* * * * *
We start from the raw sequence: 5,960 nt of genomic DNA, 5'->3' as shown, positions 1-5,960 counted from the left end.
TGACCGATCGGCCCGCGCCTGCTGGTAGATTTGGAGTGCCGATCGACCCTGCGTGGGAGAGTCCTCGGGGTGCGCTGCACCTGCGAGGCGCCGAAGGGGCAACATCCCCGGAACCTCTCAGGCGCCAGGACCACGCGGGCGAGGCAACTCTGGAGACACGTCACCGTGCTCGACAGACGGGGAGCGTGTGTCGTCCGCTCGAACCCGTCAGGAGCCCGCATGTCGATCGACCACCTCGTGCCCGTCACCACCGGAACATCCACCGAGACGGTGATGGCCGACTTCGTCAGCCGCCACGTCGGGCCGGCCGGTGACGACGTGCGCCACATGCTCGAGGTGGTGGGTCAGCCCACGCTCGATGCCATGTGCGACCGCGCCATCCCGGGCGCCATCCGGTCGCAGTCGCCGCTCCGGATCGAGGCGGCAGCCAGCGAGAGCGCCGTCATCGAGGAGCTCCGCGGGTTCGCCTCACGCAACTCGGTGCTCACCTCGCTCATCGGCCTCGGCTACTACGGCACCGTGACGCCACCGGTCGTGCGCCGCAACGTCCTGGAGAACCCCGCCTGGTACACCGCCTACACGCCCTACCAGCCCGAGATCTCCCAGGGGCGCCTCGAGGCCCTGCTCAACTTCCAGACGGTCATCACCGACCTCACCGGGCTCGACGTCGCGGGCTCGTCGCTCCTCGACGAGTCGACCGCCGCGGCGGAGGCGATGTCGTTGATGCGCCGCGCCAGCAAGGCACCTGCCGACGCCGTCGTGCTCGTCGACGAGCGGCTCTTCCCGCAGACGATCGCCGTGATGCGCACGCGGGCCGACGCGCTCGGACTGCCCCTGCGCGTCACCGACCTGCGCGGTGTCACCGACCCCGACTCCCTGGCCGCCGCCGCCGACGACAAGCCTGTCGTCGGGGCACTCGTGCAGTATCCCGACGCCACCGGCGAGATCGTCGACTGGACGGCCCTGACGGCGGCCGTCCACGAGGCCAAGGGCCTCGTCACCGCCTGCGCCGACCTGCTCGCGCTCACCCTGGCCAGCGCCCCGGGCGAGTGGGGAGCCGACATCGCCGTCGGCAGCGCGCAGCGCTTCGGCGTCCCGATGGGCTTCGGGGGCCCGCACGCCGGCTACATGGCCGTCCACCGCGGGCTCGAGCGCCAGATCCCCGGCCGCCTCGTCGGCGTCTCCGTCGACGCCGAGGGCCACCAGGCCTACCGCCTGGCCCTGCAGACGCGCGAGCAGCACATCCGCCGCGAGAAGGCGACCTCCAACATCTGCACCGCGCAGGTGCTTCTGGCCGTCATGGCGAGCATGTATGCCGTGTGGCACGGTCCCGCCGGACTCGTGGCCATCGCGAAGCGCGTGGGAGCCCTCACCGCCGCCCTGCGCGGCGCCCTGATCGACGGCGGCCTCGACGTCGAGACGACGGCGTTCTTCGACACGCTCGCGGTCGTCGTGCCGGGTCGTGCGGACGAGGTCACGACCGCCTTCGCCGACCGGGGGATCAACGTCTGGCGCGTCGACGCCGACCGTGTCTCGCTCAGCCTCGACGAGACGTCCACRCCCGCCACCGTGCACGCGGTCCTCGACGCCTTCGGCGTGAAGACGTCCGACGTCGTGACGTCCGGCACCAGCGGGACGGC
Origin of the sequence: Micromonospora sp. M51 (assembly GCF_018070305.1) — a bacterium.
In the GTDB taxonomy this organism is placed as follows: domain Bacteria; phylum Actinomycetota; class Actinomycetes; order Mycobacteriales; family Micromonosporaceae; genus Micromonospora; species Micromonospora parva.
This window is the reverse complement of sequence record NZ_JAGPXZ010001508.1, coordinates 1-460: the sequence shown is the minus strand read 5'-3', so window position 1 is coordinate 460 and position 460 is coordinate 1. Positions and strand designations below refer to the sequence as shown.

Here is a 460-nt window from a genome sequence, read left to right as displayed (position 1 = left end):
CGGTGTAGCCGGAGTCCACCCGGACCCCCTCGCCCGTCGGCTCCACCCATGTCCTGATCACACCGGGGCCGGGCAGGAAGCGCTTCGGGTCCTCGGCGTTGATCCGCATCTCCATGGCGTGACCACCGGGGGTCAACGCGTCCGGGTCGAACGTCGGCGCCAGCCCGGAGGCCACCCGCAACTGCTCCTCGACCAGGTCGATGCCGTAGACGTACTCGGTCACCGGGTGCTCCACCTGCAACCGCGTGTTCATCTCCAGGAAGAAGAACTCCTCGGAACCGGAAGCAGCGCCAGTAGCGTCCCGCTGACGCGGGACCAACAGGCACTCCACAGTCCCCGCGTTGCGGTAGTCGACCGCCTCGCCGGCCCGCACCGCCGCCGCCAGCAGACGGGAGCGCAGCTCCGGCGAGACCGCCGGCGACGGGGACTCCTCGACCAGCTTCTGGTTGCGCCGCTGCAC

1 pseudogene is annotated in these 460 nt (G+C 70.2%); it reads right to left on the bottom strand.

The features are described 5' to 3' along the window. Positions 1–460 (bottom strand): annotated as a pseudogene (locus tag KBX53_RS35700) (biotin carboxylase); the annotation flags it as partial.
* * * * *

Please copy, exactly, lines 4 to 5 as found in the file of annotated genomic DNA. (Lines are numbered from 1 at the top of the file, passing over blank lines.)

In the GTDB taxonomy this organism is placed as follows: domain Bacteria; phylum Actinomycetota; class Actinomycetes; order Mycobacteriales; family Micromonosporaceae; genus Micromonospora; species Micromonospora parva.
This window is the reverse complement of sequence record NZ_JAGPXZ010001508.1, coordinates 1-460: the sequence shown is the minus strand read 5'-3', so window position 1 is coordinate 460 and position 460 is coordinate 1. Positions and strand designations below refer to the sequence as shown.